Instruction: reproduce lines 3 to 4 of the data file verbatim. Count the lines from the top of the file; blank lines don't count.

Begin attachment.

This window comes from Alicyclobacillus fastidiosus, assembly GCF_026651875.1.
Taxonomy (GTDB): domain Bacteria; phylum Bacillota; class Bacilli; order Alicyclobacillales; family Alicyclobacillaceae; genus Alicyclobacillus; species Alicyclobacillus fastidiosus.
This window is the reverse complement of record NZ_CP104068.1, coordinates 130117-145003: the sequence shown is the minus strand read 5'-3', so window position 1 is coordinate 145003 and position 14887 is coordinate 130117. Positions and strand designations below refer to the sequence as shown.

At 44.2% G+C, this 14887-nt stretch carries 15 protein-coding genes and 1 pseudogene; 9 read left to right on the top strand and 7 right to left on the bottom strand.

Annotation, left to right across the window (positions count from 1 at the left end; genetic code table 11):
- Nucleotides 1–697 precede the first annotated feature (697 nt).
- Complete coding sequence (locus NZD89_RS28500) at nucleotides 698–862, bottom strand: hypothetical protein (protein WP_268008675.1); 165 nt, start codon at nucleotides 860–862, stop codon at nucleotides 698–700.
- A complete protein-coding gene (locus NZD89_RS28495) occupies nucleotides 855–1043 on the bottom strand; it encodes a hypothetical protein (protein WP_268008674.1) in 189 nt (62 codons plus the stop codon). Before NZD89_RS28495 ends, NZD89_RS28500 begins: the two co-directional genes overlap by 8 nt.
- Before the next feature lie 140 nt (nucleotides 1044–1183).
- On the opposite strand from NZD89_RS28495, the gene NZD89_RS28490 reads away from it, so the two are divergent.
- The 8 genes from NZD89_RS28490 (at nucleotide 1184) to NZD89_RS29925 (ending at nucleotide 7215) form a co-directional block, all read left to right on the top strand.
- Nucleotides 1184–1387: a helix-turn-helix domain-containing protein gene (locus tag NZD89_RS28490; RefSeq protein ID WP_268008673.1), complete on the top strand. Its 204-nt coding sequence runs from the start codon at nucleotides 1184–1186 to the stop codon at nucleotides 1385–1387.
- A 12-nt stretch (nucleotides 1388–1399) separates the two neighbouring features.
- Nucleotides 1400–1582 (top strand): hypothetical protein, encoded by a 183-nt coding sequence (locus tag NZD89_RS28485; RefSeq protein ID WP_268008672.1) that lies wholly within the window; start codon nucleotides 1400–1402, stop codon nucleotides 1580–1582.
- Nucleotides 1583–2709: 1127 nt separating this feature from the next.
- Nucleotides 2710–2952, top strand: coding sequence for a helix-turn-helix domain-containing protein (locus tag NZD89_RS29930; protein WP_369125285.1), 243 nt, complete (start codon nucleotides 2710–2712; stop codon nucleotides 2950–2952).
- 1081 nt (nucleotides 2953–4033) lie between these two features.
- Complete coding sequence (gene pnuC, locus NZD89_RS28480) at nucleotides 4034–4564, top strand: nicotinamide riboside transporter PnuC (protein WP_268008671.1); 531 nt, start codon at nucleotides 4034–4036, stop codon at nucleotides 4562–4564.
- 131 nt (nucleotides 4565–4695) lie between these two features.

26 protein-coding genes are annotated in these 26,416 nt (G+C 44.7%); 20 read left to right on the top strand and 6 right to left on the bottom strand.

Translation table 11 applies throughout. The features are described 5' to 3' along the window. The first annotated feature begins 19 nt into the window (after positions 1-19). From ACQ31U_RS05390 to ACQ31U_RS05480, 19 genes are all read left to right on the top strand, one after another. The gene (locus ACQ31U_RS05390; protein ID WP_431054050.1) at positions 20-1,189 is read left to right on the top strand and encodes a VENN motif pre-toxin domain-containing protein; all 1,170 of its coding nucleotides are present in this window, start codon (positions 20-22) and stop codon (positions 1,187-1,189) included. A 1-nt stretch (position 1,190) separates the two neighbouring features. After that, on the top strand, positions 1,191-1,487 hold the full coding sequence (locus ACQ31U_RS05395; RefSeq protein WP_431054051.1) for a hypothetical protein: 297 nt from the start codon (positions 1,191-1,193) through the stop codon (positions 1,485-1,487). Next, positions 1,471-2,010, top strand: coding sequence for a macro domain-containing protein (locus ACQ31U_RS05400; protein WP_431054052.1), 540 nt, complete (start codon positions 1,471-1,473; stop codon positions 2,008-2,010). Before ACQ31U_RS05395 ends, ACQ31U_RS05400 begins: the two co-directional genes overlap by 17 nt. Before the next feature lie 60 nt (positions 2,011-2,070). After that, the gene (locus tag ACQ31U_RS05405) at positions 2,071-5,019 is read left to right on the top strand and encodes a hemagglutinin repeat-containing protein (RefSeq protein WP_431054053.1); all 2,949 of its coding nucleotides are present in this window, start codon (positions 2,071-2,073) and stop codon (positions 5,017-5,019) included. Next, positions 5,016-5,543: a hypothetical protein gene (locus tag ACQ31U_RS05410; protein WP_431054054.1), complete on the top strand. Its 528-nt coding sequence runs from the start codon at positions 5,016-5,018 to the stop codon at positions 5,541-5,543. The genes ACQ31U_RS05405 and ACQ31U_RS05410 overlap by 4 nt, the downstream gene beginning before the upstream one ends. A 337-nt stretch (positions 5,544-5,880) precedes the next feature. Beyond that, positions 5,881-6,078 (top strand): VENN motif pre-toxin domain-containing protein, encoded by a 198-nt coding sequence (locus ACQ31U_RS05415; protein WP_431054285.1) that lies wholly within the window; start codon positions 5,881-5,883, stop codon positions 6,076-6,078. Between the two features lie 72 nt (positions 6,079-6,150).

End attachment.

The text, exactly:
This window is the reverse complement of record NZ_CP104068.1, coordinates 130117-145003: the sequence shown is the minus strand read 5'-3', so window position 1 is coordinate 145003 and position 14887 is coordinate 130117. Positions and strand designations below refer to the sequence as shown.

At 44.2% G+C, this 14887-nt stretch carries 15 protein-coding genes and 1 pseudogene; 9 read left to right on the top strand and 7 right to left on the bottom strand.